We have reached the halfway point of the 2021 archaeological field season at Michilimackinac and there is progress to report.

Door latch

  The southeast cellar seems to be showing signs of bottoming out. The soil in the southern portion is becoming very sandy with pebbles, like the glacial beach which lies under all of the fort. Some of the wood wall fragments have disappeared. Part of a door latch was found in this area. The northern part of the cellar is becoming somewhat sandier, but the wood planks continue, and it recently yielded a small, plain pewter button and a musket ball.

Pocketknife

  The east wall of the central cellar has become better defined with the burned tops of eight wood posts now exposed. The most interesting artifact of the summer (so far) came from the north edge of this cellar, an intact pocketknife. We hope that future research will help us date it or at least identify it as French or British in order to better understand the construction sequence of the cellars.

  Excavation of 1781 demolition continues further north. We expect to find remnants of the north wall of the house in this area. We have opened the first quad in what we expect to be the final row of squares for this project.

New Quad Opened Up

  The 2021 field season is sponsored by the Mackinac Associates, and we are grateful for their support. Follow MSHP’s social channels and this blog for updates on the rest of the season, or, better yet, come visit the site. We will be excavating every day, weather permitting, through August 21.

Using Cold Frames at Michilimackinac

 Gardeners, especially at the Straits of Mackinac, have always been interested in helping their plants grow despite sometimes problematic environmental conditions. Building walls or planting hedges can protect plants from the wind, which might break fragile stems and leaves, while changing the soil chemistry with manure or compost can make a poor soil rich enough to grow the sweetest melons. But what about the cold? How would gardeners in the 18th century protect tender plants from the snow and frigid temperatures so common in northern Michigan?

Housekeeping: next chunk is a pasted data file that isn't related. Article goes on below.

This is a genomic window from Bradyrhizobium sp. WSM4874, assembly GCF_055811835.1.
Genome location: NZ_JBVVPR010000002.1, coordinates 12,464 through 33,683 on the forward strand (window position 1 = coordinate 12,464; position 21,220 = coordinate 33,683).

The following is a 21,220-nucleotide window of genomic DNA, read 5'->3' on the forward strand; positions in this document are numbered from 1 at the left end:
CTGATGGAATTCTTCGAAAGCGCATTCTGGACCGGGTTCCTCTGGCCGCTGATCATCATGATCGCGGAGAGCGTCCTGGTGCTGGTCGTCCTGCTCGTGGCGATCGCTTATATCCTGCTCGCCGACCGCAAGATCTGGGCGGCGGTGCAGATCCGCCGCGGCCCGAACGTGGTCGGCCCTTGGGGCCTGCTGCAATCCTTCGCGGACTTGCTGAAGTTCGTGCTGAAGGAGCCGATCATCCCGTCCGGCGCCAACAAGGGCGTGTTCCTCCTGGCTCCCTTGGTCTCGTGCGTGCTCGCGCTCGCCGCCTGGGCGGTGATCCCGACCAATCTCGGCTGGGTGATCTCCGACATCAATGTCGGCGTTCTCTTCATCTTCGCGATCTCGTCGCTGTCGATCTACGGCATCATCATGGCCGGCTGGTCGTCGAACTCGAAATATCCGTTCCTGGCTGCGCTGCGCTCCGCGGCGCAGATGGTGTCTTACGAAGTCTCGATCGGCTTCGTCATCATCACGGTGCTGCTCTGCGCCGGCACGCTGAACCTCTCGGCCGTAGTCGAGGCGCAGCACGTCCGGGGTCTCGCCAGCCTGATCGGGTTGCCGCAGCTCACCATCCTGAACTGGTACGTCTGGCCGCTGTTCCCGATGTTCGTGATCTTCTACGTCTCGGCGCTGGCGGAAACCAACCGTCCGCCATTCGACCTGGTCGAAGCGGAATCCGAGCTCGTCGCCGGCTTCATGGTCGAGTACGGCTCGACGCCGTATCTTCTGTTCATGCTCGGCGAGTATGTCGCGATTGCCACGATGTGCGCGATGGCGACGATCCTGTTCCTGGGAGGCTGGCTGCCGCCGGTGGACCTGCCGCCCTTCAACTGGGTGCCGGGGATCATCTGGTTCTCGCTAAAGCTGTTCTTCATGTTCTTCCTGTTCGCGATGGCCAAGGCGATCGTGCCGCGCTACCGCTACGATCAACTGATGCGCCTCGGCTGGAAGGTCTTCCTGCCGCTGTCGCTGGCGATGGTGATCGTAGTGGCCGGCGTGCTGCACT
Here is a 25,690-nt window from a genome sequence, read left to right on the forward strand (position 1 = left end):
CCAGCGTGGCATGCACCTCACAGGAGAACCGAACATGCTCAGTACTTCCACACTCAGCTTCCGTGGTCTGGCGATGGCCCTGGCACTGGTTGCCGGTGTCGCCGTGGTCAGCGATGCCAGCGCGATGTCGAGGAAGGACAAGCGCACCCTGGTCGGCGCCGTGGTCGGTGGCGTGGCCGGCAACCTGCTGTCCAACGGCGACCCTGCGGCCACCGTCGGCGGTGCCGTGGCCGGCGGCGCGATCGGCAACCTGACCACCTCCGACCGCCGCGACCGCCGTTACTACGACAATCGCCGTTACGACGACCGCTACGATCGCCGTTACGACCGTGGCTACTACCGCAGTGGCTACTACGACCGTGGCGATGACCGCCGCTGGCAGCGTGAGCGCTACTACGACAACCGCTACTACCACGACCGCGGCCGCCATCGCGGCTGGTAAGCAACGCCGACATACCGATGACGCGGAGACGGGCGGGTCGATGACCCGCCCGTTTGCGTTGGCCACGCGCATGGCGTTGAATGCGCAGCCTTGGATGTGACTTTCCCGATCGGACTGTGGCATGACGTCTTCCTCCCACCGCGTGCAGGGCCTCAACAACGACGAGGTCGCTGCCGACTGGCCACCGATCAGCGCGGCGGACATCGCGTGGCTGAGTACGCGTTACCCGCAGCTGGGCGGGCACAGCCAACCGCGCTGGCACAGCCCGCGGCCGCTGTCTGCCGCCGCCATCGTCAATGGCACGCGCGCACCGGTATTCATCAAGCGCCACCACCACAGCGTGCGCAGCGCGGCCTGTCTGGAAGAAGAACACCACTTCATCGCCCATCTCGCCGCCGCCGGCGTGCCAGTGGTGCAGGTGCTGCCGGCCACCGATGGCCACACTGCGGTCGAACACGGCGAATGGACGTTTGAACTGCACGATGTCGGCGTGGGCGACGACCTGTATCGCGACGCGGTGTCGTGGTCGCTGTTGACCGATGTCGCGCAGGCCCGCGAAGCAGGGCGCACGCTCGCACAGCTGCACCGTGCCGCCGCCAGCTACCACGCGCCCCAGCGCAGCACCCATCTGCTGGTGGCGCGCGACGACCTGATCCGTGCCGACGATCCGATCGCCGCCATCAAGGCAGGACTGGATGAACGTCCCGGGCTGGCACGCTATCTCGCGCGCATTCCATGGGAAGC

Cold frames may have been the answer. Our gardeners at Colonial Michilimackinac have recently been generously gifted with a very nice cold frame. Built using 18th century specifications, it is essentially a miniature greenhouse. Pots of plants are set inside the frame, or seeds can be planted directly in the soil to get off to a good start in the small, protected environment. The wooden frame is topped with two glass “lights” or windows that can either be kept closed in cold weather to trap heat, vented to release moisture, or completely removed to allow for air flow on sunny and warm days.

 With a bit of work, a cold frame can even be used to generate heat to keep young plants warm and healthy. Historically, frames were placed over brick-lined pits full of animal manure. As the manure decomposed, it released heat, keeping the inside of the frame warm enough to support lettuces, spinach and other cold season vegetables throughout much of the winter, or at least late fall and early spring. Modern gardeners use electric heat mats to produce similar results.

 If you are interested in see our new cold frame and learning more about the gardens and the people that lived at Colonial Michilimackinac visit mackinacparks.com for tickets and more information.

Sunset at Mill Creek

When the sawmill closes for the day and visitors leave the park, the North Woods of Historic Mill Creek Discovery Park come alive with wildlife. Join park naturalist Kyle Bagnall on a quiet evening stroll as we search for animals that become active at night. We’ll be on the lookout for residents such as porcupines, raccoons, owls, and mink along the creek. We may also hear coyotes in the distance and flute-like songs of wood thrushes ringing through the trees. Before sunset, we’ll climb the steps to the top of the Forest Discovery Tower for an amazing view as the sun disappears beneath the horizon.

Participants should meet in the front parking lot, near the flagpoles, where we’ll begin our hike. This is a free event. Participants are encouraged to wear comfortable walking shoes. #thisismackinac